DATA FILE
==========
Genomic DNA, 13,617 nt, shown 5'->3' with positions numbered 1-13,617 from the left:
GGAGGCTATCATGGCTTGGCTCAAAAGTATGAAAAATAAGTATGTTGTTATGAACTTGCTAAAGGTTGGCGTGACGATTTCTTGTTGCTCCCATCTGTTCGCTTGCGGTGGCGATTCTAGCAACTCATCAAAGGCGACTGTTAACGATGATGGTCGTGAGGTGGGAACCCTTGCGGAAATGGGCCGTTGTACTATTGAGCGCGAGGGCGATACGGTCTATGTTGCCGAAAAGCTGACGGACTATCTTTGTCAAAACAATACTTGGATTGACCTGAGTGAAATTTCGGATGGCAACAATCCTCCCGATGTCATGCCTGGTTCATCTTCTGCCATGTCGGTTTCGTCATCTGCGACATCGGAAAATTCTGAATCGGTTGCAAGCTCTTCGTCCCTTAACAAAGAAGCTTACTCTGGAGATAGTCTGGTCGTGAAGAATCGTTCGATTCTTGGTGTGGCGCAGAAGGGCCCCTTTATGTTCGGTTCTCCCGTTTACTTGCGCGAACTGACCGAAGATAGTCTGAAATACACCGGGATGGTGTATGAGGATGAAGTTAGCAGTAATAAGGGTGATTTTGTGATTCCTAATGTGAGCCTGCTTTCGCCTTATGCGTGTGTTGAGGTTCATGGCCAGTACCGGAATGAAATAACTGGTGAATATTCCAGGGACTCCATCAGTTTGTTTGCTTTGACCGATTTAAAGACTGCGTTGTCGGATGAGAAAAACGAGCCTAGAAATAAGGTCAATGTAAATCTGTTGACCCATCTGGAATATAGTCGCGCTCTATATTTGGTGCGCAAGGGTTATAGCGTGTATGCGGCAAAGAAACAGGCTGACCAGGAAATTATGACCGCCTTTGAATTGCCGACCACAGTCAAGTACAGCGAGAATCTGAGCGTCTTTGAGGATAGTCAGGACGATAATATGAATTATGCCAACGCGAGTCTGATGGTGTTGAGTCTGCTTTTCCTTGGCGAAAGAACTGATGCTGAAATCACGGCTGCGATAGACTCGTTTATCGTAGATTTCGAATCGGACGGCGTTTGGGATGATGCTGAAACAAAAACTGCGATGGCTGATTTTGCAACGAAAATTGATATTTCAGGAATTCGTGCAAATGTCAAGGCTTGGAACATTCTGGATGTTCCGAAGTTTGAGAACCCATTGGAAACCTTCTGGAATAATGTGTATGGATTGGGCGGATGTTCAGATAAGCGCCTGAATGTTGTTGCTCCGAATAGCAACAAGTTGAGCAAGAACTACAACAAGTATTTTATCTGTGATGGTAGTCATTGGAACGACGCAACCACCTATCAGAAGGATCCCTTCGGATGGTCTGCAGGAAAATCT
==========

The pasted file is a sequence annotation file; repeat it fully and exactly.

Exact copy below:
Genomic DNA, 13,617 nt, shown 5'->3' with positions numbered 1-13,617 from the left:
GGAGGCTATCATGGCTTGGCTCAAAAGTATGAAAAATAAGTATGTTGTTATGAACTTGCTAAAGGTTGGCGTGACGATTTCTTGTTGCTCCCATCTGTTCGCTTGCGGTGGCGATTCTAGCAACTCATCAAAGGCGACTGTTAACGATGATGGTCGTGAGGTGGGAACCCTTGCGGAAATGGGCCGTTGTACTATTGAGCGCGAGGGCGATACGGTCTATGTTGCCGAAAAGCTGACGGACTATCTTTGTCAAAACAATACTTGGATTGACCTGAGTGAAATTTCGGATGGCAACAATCCTCCCGATGTCATGCCTGGTTCATCTTCTGCCATGTCGGTTTCGTCATCTGCGACATCGGAAAATTCTGAATCGGTTGCAAGCTCTTCGTCCCTTAACAAAGAAGCTTACTCTGGAGATAGTCTGGTCGTGAAGAATCGTTCGATTCTTGGTGTGGCGCAGAAGGGCCCCTTTATGTTCGGTTCTCCCGTTTACTTGCGCGAACTGACCGAAGATAGTCTGAAATACACCGGGATGGTGTATGAGGATGAAGTTAGCAGTAATAAGGGTGATTTTGTGATTCCTAATGTGAGCCTGCTTTCGCCTTATGCGTGTGTTGAGGTTCATGGCCAGTACCGGAATGAAATAACTGGTGAATATTCCAGGGACTCCATCAGTTTGTTTGCTTTGACCGATTTAAAGACTGCGTTGTCGGATGAGAAAAACGAGCCTAGAAATAAGGTCAATGTAAATCTGTTGACCCATCTGGAATATAGTCGCGCTCTATATTTGGTGCGCAAGGGTTATAGCGTGTATGCGGCAAAGAAACAGGCTGACCAGGAAATTATGACCGCCTTTGAATTGCCGACCACAGTCAAGTACAGCGAGAATCTGAGCGTCTTTGAGGATAGTCAGGACGATAATATGAATTATGCCAACGCGAGTCTGATGGTGTTGAGTCTGCTTTTCCTTGGCGAAAGAACTGATGCTGAAATCACGGCTGCGATAGACTCGTTTATCGTAGATTTCGAATCGGACGGCGTTTGGGATGATGCTGAAACAAAAACTGCGATGGCTGATTTTGCAACGAAAATTGATATTTCAGGAATTCGTGCAAATGTCAAGGCTTGGAACATTCTGGATGTTCCGAAGTTTGAGAACCCATTGGAAACCTTCTGGAATAATGTGTATGGATTGGGCGGATGTTCAGATAAGCGCCTGAATGTTGTTGCTCCGAATAGCAACAAGTTGAGCAAGAACTACAACAAGTATTTTATCTGTGATGGTAGTCATTGGAACGACGCAACCACCTATCAGAAGGATCCCTTCGGATGGTCTGCAGGAAAATCT